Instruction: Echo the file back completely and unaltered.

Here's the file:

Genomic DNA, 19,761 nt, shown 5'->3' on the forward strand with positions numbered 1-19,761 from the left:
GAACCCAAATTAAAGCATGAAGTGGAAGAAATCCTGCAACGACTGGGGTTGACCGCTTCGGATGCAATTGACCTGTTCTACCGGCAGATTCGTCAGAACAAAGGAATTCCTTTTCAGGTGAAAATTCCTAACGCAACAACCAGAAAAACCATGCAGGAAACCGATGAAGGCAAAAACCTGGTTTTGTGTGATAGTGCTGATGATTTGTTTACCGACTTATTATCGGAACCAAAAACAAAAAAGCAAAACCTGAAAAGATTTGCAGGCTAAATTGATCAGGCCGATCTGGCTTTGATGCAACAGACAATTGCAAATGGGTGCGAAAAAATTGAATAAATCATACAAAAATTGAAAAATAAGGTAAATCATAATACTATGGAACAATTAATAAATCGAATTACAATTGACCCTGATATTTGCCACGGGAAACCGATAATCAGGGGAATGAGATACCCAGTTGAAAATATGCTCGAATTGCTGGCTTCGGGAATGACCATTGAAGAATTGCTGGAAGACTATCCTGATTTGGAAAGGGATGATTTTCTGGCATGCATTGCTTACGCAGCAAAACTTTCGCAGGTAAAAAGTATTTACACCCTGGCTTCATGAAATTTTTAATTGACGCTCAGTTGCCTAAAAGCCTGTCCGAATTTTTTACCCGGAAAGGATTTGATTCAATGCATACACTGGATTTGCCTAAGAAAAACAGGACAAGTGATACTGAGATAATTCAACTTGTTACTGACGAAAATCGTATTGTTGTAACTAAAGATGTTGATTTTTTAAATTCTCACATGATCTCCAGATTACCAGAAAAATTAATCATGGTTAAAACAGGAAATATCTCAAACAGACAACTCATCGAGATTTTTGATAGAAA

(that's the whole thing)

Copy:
Genomic DNA, 19,761 nt, shown 5'->3' on the forward strand with positions numbered 1-19,761 from the left:
GAACCCAAATTAAAGCATGAAGTGGAAGAAATCCTGCAACGACTGGGGTTGACCGCTTCGGATGCAATTGACCTGTTCTACCGGCAGATTCGTCAGAACAAAGGAATTCCTTTTCAGGTGAAAATTCCTAACGCAACAACCAGAAAAACCATGCAGGAAACCGATGAAGGCAAAAACCTGGTTTTGTGTGATAGTGCTGATGATTTGTTTACCGACTTATTATCGGAACCAAAAACAAAAAAGCAAAACCTGAAAAGATTTGCAGGCTAAATTGATCAGGCCGATCTGGCTTTGATGCAACAGACAATTGCAAATGGGTGCGAAAAAATTGAATAAATCATACAAAAATTGAAAAATAAGGTAAATCATAATACTATGGAACAATTAATAAATCGAATTACAATTGACCCTGATATTTGCCACGGGAAACCGATAATCAGGGGAATGAGATACCCAGTTGAAAATATGCTCGAATTGCTGGCTTCGGGAATGACCATTGAAGAATTGCTGGAAGACTATCCTGATTTGGAAAGGGATGATTTTCTGGCATGCATTGCTTACGCAGCAAAACTTTCGCAGGTAAAAAGTATTTACACCCTGGCTTCATGAAATTTTTAATTGACGCTCAGTTGCCTAAAAGCCTGTCCGAATTTTTTACCCGGAAAGGATTTGATTCAATGCATACACTGGATTTGCCTAAGAAAAACAGGACAAGTGATACTGAGATAATTCAACTTGTTACTGACGAAAATCGTATTGTTGTAACTAAAGATGTTGATTTTTTAAATTCTCACATGATCTCCAGATTACCAGAAAAATTAATCATGGTTAAAACAGGAAATATCTCAAACAGACAACTCATCGAGATTTTTGATAGAAA